Does that ring true for you? We have been conditioned to find our worth and our value in what we do and achieve and the praise those things bring us from others. As followers of Jesus, we know that that’s not true. Our worth and value come from God’s unconditional grace and love that is already within us, not from any outside source. Trying to be “perfect” is just a waste of time.
And I learned this week that the ideal of “perfection” is not just detrimental to our self-esteem and worth, but it is actually hurtful to us as a society. It is a racist and patriarchal tool of oppression which benefits those who have set the standards and made the rules (historically white men) to the detriment of everyone else. Perfectionism convinces us that there is a specific goal or standard to which we must conform, and if we don’t do it, we have failed.
And yet, so many of us CAN’T reach the goal because the GAME IS RIGGED. If you aren’t white, straight, and male, then you were never meant to reach those goals and standards. And this is a tool of white supremacy and patriarchy because it allows those who set the standards to judge and put down, well, everyone else.
So many of us, especially if you are white, hetero, and cisgender, have been caught up in this game for a long, long time, without even realizing it. And today, I give you permission to just stop. We aren’t perfect, God knows. We aren’t supposed to be perfect. We are just supposed to be OURSELVES, exactly who we are and who we were created to be. No more, no less. If you can live your life according to that standard, you will literally be making the world a better place for everyone. And learning how to live your own life with grace and peace, knowing that perfection does not exist and you can stop trying to achieve it.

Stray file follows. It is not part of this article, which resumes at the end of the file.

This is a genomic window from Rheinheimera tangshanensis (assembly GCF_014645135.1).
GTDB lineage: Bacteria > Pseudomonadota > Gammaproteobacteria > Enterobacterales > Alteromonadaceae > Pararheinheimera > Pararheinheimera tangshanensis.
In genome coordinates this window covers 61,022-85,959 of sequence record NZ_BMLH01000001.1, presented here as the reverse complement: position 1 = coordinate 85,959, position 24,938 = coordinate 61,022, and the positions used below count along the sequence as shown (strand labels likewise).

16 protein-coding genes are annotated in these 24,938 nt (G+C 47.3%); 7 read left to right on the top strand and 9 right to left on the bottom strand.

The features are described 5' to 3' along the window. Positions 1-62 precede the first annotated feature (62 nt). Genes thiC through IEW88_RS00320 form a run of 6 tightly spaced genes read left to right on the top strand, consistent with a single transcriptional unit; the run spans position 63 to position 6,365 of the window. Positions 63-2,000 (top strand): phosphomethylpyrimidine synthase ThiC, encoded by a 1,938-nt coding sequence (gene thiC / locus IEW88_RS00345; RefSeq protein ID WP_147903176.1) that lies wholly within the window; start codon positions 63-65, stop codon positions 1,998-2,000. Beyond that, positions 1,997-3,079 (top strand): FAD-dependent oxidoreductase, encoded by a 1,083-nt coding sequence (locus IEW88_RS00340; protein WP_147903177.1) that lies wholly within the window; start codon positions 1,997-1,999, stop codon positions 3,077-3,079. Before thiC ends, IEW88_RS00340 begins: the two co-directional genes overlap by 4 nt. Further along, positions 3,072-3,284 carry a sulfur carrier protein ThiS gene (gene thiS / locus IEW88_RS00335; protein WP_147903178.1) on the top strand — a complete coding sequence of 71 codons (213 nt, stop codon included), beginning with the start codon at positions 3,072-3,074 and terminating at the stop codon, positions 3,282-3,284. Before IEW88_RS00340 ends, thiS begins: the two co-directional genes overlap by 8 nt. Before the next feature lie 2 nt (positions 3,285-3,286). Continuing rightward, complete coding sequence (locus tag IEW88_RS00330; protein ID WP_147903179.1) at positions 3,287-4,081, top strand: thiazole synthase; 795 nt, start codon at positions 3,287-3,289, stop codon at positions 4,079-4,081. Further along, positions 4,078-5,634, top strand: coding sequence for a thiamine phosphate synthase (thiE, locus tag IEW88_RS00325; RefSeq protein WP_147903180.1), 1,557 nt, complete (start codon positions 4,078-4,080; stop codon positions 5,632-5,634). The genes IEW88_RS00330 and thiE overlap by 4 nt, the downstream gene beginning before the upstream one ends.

That being said, I know you have exams to study for and final grades to think about. Sometimes, we do have to play the game a little bit. In all the bustle and stress, I hope you can take time to breath and remember that this moment and these experiences do not define you or your future. You will get through it and you will be OK. You’ve got this.
In Peace and Love,
by Pastor Chelsea
Hi! I'm the new pastor for Lutheran Campus Ministry at UW. So, 2020 is the worst, right?? How the heck do we get an active campus ministry going at time when it's unsafe to physically meet, and most of the UW community is learning from home? That's a great question. So far, it's just been about connecting with students 1-to-1 as they are referred to me from their home congregations. It is incredible what these students are facing as they try to do college during COVID. Nothing is normal for them. No time in classrooms. No cafeterias. No parties. No... well, everything! This is a time when students need all the help and support they can get.
And that's where you and I come in! If you are a UW student, or know one, who could use someone in their lives telling them that it's all going to be ok, even if it's not now, let me know. That is literally my job.
Peace and blessings in this most bizarre season of our lives.
Pastor Chelsea Globe